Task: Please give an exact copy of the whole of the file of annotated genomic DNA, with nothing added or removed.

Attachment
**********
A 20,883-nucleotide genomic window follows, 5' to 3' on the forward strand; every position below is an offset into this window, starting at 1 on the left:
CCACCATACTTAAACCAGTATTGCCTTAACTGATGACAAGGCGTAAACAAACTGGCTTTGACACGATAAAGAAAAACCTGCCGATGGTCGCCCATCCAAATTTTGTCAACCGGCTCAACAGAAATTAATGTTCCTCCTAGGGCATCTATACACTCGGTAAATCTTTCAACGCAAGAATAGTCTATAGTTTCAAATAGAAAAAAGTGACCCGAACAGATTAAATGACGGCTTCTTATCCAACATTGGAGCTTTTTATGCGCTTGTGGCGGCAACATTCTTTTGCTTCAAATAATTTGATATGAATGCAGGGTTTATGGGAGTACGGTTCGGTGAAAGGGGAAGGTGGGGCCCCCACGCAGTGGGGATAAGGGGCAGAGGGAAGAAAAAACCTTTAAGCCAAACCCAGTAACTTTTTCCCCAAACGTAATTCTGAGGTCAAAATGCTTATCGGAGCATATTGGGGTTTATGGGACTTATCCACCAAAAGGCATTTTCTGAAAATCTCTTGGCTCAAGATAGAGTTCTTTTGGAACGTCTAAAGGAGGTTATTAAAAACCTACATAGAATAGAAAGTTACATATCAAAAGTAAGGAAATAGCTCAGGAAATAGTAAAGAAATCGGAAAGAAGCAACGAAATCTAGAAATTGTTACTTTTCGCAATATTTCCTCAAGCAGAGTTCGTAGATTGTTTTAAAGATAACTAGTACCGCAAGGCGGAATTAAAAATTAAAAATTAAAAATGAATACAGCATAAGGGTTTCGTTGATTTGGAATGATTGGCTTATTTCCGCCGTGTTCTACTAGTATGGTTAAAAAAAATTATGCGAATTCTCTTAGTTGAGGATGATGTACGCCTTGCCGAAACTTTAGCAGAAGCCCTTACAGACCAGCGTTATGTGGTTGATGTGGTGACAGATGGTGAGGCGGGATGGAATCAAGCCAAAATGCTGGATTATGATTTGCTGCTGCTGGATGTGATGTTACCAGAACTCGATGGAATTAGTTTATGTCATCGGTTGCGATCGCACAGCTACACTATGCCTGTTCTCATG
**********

A 20,883-nucleotide genomic window follows, 5' to 3' on the forward strand; every position below is an offset into this window, starting at 1 on the left:
CCACCATACTTAAACCAGTATTGCCTTAACTGATGACAAGGCGTAAACAAACTGGCTTTGACACGATAAAGAAAAACCTGCCGATGGTCGCCCATCCAAATTTTGTCAACCGGCTCAACAGAAATTAATGTTCCTCCTAGGGCATCTATACACTCGGTAAATCTTTCAACGCAAGAATAGTCTATAGTTTCAAATAGAAAAAAGTGACCCGAACAGATTAAATGACGGCTTCTTATCCAACATTGGAGCTTTTTATGCGCTTGTGGCGGCAACATTCTTTTGCTTCAAATAATTTGATATGAATGCAGGGTTTATGGGAGTACGGTTCGGTGAAAGGGGAAGGTGGGGCCCCCACGCAGTGGGGATAAGGGGCAGAGGGAAGAAAAAACCTTTAAGCCAAACCCAGTAACTTTTTCCCCAAACGTAATTCTGAGGTCAAAATGCTTATCGGAGCATATTGGGGTTTATGGGACTTATCCACCAAAAGGCATTTTCTGAAAATCTCTTGGCTCAAGATAGAGTTCTTTTGGAACGTCTAAAGGAGGTTATTAAAAACCTACATAGAATAGAAAGTTACATATCAAAAGTAAGGAAATAGCTCAGGAAATAGTAAAGAAATCGGAAAGAAGCAACGAAATCTAGAAATTGTTACTTTTCGCAATATTTCCTCAAGCAGAGTTCGTAGATTGTTTTAAAGATAACTAGTACCGCAAGGCGGAATTAAAAATTAAAAATTAAAAATGAATACAGCATAAGGGTTTCGTTGATTTGGAATGATTGGCTTATTTCCGCCGTGTTCTACTAGTATGGTTAAAAAAAATTATGCGAATTCTCTTAGTTGAGGATGATGTACGCCTTGCCGAAACTTTAGCAGAAGCCCTTACAGACCAGCGTTATGTGGTTGATGTGGTGACAGATGGTGAGGCGGGATGGAATCAAGCCAAAATGCTGGATTATGATTTGCTGCTGCTGGATGTGATGTTACCAGAACTCGATGGAATTAGTTTATGTCATCGGTTGCGATCGCACAGCTACACTATGCCTGTTCTCATG